North Dakota DOT Funding Autonomous Research

The North Dakota Department of Transportation is helping fund a range of autonomous systems research aimed at helping the agency develop and maintain the state’s transportation system.

[Above photo by the North Dakota DOT]

The University of North Dakota or UND will lead the Transportation Technology Research Initiative in conjunction with the North Dakota DOT, focusing on three areas: structures, materials, and unmanned aerial systems – also known as UAS or drones.

Bill Panos. Photo by the North Dakota DOT.

“Our goal is to build a partnership with the university that will enhance our state’s transportation system and provide students a unique opportunity to develop practical skills for the future,” explained Bill Panos, director of the North Dakota DOT, in a statement.

UND added that while this initiative is North Dakota-focused, its findings would benefit localities, regions, and states, and should have national implications as well.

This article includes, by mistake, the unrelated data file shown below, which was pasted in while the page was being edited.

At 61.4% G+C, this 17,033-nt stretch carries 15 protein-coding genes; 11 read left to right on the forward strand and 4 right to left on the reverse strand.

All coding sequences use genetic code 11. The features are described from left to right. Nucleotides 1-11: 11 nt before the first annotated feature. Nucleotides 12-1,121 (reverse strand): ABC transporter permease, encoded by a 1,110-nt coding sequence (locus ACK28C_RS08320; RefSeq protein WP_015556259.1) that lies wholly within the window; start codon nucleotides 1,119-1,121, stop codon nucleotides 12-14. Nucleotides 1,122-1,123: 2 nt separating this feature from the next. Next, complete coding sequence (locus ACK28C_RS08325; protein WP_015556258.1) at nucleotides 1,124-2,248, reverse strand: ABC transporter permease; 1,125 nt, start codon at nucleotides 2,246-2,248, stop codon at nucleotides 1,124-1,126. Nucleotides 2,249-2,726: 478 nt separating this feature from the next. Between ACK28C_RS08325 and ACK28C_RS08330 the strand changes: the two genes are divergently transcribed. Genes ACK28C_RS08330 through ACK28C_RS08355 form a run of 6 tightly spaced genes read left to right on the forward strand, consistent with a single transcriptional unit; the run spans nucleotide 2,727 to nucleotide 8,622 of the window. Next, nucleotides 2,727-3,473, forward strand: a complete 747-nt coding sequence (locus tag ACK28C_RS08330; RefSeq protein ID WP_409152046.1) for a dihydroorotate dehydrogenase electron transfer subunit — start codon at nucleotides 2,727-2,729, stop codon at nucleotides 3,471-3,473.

One of the immediate applications this joint research effort expects to explore is using drones to perform detailed inspections of bridges without having to shut down lanes of traffic. This has big implications for enhancing safety while reducing and possibly eliminating annoying traffic delays, North Dakota DOT noted.

Photo by the North Dakota DOT

Other activities the UND/North Dakota DOT team may tackle include developing a corridor between Grand Forks and Fargo to test advancements in road and driver safety, working to mitigate wildlife crossing hazards through structural and material design, and reducing costs of major highway construction projects by developing reusable precast concrete to create highway crossovers.

“This is a win-win partnership,” emphasized Daba Gedafa, chair and associate professor of civil engineering at UND, who will serve as the initiative’s interim director.

“The Initiative will help UND recruit, retain and train students who have the skillset for the 21st century economy and provide a competitive advantage for real-world jobs in a wide range of professional settings,” he added.

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